Farm systems assessment of bioenergy feedstock production: Integrating bio-economic models and life cycle analysis approaches
Glithero, N.J. and Ramsden, S.J. and Wilson, P. (2012) Farm systems assessment of bioenergy feedstock production: Integrating bio-economic models and life cycle analysis approaches. Agricultural Systems, 109 . pp. 53-64. ISSN 0308-521X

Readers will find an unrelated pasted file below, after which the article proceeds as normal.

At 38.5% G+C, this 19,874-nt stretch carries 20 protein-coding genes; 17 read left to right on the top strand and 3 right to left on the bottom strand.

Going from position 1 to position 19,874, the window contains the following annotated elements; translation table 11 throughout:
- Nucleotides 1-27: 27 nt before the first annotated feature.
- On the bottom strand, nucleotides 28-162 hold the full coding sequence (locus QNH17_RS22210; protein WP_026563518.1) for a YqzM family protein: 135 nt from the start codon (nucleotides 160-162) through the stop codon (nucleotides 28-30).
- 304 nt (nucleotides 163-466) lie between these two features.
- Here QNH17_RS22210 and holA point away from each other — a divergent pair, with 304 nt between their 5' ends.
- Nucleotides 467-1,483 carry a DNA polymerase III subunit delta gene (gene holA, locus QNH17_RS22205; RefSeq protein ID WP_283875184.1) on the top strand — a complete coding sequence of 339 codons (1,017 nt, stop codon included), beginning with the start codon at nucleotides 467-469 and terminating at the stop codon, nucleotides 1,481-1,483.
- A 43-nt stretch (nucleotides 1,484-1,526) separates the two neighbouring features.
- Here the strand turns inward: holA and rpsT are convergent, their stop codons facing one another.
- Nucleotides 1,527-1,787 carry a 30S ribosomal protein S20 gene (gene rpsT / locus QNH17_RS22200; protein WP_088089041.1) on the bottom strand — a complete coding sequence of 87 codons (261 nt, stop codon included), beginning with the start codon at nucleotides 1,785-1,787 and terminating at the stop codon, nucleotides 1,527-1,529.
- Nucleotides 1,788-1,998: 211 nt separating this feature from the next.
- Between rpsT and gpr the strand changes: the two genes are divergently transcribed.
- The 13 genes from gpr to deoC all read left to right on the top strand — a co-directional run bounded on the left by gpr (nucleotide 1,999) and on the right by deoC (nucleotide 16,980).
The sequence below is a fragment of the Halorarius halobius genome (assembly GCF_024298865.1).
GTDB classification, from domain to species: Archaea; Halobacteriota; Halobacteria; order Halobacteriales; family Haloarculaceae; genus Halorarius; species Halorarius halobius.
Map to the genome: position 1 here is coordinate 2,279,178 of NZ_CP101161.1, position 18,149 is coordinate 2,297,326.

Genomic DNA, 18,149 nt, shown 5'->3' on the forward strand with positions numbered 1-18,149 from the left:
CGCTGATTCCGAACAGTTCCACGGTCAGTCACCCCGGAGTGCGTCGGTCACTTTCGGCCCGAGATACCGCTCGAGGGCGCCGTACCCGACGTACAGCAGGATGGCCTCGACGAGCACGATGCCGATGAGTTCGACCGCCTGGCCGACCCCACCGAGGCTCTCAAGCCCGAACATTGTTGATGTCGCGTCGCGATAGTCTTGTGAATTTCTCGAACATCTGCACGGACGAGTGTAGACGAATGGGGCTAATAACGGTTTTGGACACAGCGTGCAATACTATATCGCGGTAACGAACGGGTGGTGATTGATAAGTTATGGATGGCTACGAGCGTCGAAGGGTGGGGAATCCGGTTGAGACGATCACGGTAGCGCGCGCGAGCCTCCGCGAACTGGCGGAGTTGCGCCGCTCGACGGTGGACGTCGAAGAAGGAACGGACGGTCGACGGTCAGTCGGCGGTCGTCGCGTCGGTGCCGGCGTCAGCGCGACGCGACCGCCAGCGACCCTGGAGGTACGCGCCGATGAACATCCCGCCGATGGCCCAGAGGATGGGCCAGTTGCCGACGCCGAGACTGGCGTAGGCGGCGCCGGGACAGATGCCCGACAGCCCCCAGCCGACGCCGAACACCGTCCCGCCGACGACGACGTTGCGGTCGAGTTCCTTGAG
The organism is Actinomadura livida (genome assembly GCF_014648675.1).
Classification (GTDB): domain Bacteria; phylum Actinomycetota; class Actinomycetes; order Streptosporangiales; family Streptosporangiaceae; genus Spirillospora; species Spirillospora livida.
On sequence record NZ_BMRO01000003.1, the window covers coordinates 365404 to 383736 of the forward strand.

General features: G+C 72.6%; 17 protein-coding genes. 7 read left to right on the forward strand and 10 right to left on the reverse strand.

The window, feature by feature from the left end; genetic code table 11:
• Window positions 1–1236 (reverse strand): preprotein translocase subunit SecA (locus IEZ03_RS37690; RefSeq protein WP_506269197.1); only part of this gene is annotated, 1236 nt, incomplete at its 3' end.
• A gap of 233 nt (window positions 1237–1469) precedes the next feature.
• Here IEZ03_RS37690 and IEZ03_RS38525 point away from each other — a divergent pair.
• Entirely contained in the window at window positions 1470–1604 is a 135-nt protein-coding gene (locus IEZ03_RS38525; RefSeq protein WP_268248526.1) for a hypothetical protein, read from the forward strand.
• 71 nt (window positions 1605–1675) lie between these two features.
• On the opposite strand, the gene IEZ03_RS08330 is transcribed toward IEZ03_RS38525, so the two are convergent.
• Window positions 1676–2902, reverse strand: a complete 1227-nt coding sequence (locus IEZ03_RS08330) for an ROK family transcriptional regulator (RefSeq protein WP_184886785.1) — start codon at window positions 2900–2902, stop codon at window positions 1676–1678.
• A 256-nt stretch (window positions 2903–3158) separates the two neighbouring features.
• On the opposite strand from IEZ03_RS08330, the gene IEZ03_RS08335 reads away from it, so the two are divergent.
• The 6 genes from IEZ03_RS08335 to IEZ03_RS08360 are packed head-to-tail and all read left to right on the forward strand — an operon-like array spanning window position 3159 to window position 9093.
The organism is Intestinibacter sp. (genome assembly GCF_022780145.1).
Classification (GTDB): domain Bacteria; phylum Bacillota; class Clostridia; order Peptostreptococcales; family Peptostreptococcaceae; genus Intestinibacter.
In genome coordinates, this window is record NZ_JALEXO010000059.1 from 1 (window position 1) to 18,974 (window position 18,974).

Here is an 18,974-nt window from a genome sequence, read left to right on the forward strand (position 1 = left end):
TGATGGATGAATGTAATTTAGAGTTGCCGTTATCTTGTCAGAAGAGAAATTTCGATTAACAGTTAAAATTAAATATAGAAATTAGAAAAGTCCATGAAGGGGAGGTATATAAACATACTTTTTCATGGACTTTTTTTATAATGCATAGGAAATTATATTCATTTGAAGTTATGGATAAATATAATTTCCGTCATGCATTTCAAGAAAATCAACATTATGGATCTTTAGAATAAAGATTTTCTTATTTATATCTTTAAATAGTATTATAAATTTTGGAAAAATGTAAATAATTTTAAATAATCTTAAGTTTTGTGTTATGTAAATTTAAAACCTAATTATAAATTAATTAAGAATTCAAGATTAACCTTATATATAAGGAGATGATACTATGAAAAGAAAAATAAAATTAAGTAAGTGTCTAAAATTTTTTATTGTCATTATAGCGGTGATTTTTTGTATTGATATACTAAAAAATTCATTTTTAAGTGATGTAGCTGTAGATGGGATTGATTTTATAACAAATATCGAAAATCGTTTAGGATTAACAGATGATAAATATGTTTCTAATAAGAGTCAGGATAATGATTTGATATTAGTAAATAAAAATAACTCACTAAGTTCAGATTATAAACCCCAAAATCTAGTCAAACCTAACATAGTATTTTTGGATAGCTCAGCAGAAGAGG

Climate change and energy security concerns have driven the development of policies that encourage bioenergy production. Meeting EU targets for the consumption of transport fuels from bioenergy by 2020 will require a large increase in the production of bioenergy feedstock. Initially an increase in ‘first generation’ biofuels was observed, however ‘food competition’ concerns have generated interest in second generation biofuels (SGBs). These SGBs can be produced from co-products (e.g. cereal straw) or energy crops (e.g. miscanthus), with the former largely negating food competition concerns. In order to assess the sustainability of feedstock supply for SGBs, the financial, environmental and energy costs and benefits of the farm system must be quantified. Previous research has captured financial costs and benefits through linear programming (LP) approaches, whilst environmental and energy metrics have been largely been undertaken within life cycle analysis (LCA) frameworks. Assessing aspects of the financial, environmental and energy sustainability of supplying co-product second generation biofuel (CPSGB) feedstocks at the farm level requires a framework that permits the trade-offs between these objectives to be quantified and understood. The development of a modelling framework for Managing Energy and Emissions Trade-Offs in Agriculture (MEETA Model) that combines bio-economic process modelling and LCA is presented together with input data parameters obtained from literature and industry sources. The MEETA model quantifies arable farm inputs and outputs in terms of financial, energy and emissions results. The model explicitly captures fertiliser: crop-yield relationships, plus the incorporation of straw or removal for sale, with associated nutrient impacts of incorporation/removal on the following crop in the rotation. Key results of crop-mix, machinery use, greenhouse gas (GHG) emissions per kg of crop product and energy use per hectare are in line with previous research and industry survey findings. Results show that the gross margin – energy trade-off is £36 GJ−1, representing the gross margin forgone by maximising net farm energy cf. maximising farm gross margin. The gross margin–GHG emission trade-off is £0.15 kg−1 CO2 eq, representing the gross margin forgone per kg of CO2 eq reduced when GHG emissions are minimised cf. maximising farm gross margin. The energy–GHG emission trade-off is 0.03 GJ kg−1 CO2 eq quantifying the reduction in net energy from the farm system per kg of CO2 eq reduced when minimising GHG emissions cf. maximising net farm energy. When both farm gross margin and net farm energy are maximised all the cereal straw is baled for sale. Sensitivity analysis of the model in relation to different prices of cereal straw shows that it becomes financially optimal to incorporate wheat straw at price of £11 t−1 for this co-product. Local market conditions for straw and farmer attitudes towards incorporation or sale of straw will impact on the straw price at which farmers will supply this potential bioenergy feedstock and represent important areas for future research.
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